“The City”

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“The City” (September 2002)

OK so I told Sergio (the guy that does most all the artwork for X-Plane, including the excellent terrain textures, airliner textures, the best airliner panels, and the interface) that I would just be gone for about 45 minutes, and that he should wait at the restaraunt by the side of the road sipping “Aqua Frizzante” (bubbly water) for a little while while I ran around the city on foot. We had been walking around the city all day long, and Sergio (getting through about 45 years) was about ready to sit and relax while I went on one of my infamous turbo-walks that more closely equates to a RUN for anyone under my lanky 6’4. At first, the possibility of getting lost seemed to be ZERO: The city is famously tiny, and since it is surrounded by water on every side, I must not be able to walk for too long before coming out on a road or river and quickly orient myself.

So I left Sergio at the pleaseant cafe by the side of the road to watch the boats troll slowly past as I loped off at my insane “walking” speed to see more. Over the stone bridge built 1000 years ago, with the taxis, tiny freighters, and gondolas bobbing underneath and I was off into the deep of Venezia. (Known by different names in different languages, but Venezia to the Italians who call it home).

Plenty of tourists lined the main streets as the sun began to think about getting low in the sky, but after all the build-up of how over-visited this city is, and being surrounded by them all day on our tour of the grand Churches and Government buildings, this was no surprise. Soon main streets turned into medium avenues, though, and soon avenues turned into back alleys only 4 feet wide from the stone walls of the buildings on one side and the buildings on the other… with 1.5-foot overhangs on the buildings, only slivers of sunlight are available from between the rooftops 5 stories up. You know the area between the back of your sofa and the wall? The area where, if the cat flees, you will never recover him until he feels like coming out? The area where wallets, brushes, combs, loose change, and papers disappear for years at a time, only to be found again when you move out the furniture to switch houses? The area where, if you were a gerbil, you would be in an area that is still considered very narrow, though vertically taller than you could possibly consider surmounting? It’s like that area. But made of stones and mortar that are 1000 years old. Surrounded by walls that are 5 stories tall, but only 2 feet to your left and 2 to your right, with the smallest sliver of sunlight finding it’s way in from 5 stories up to remind you that you are, despite all other indications, actually on Earth, and it is daytime. The stones are clearly 1000 years old, with grime and grit and lichen and damp rivulets of water and tiny bits of stone and iron and brick and dirt peeking from every crevasse and wrinkle. Layers of bricks, stones, mortar, and concrete are all visible because each is decaying through at various places. The doors are small and wooded, painted dark green. The windows tiny, with black iron frames decaying around them, and curtains drawn from the inside.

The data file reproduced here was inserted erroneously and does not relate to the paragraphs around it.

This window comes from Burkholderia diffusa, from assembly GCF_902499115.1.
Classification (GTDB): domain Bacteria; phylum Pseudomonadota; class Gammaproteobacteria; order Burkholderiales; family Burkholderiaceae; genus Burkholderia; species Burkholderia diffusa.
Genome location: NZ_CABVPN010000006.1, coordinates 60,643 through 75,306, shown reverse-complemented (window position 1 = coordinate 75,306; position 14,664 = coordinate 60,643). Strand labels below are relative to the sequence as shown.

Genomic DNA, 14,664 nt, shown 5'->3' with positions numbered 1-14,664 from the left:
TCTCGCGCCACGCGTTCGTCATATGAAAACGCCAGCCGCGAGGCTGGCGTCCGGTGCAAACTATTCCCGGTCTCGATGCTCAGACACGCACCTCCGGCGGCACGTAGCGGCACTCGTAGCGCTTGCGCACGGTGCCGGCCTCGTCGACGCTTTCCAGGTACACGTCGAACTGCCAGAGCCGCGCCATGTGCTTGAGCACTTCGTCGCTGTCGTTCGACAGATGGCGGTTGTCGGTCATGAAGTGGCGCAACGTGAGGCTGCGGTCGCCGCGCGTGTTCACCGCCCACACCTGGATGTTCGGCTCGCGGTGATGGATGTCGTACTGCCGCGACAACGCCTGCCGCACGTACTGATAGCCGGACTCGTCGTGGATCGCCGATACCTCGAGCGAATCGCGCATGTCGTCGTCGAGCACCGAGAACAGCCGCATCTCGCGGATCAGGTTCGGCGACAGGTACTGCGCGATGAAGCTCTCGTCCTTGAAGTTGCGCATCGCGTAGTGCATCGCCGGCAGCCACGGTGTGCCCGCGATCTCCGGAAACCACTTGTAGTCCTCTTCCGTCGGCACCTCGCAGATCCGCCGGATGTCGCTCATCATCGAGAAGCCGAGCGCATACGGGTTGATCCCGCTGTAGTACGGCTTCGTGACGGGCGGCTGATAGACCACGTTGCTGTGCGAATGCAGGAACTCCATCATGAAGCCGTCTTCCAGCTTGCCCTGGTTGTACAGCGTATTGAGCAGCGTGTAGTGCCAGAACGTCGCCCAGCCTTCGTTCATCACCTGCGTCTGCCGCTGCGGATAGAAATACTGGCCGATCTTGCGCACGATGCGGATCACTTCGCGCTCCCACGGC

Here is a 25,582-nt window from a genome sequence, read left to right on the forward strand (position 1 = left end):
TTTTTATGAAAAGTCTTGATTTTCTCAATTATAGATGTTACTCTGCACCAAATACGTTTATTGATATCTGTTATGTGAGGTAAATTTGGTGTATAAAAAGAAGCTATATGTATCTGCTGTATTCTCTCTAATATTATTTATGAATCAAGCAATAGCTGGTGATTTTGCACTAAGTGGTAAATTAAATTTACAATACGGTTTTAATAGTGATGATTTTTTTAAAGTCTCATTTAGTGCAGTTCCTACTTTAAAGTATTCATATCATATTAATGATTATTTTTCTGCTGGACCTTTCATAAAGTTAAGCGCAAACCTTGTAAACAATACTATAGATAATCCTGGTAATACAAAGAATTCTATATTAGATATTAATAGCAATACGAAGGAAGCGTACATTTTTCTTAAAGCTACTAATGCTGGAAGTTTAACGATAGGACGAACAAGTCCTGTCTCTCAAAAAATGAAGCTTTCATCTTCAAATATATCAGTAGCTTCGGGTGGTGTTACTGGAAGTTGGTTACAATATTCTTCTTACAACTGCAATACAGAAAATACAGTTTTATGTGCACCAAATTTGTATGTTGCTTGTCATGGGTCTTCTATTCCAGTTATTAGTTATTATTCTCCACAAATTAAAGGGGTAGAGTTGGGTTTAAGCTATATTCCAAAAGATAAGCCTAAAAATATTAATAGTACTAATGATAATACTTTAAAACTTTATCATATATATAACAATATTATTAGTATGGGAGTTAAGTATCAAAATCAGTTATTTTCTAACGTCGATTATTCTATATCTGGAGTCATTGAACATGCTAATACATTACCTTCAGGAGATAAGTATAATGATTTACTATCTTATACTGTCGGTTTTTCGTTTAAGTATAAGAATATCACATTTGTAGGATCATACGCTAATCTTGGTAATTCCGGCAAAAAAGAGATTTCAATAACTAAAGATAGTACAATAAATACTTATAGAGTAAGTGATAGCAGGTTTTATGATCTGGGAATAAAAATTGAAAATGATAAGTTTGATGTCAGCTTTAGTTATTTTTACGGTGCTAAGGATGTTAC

You are the only person in sight, and for all you can tell, the only person in the city.

Look up, and the little black iron flowerboxes come out of almost every window with the green leaves and vines overflowing the box and the bright red roses making themselves known as the only bright points in the dimness. Shutters can be foud, and no square foot of any wall is the same as any other square foot on the island. All is dim and stony though. Eventually the alley comes to a dead end, with little wooden doors on either side, or maybe iron gates with little courtyards barely visible through the cracks on the other side. From time to time you will find an iron gate with a little garden on the other side, taking advantage of a rare un-covered or only partially-covered space. You will occasionally see actual shops (actual shops means “not tourist shops” where people do shoe repair, electronics repair, or perhaps ironwork. They work in little shops as big as a large coat-closet, crowded with leather, ropes, iron, glass, lenses, wires, and well-worn tools of their trade. If you lose your way so well from the beaten path that people are not a continuous occurence, then as you walk by a shop the craftsman in it will actually look up above his half-glasses to see who is walking by as you pass.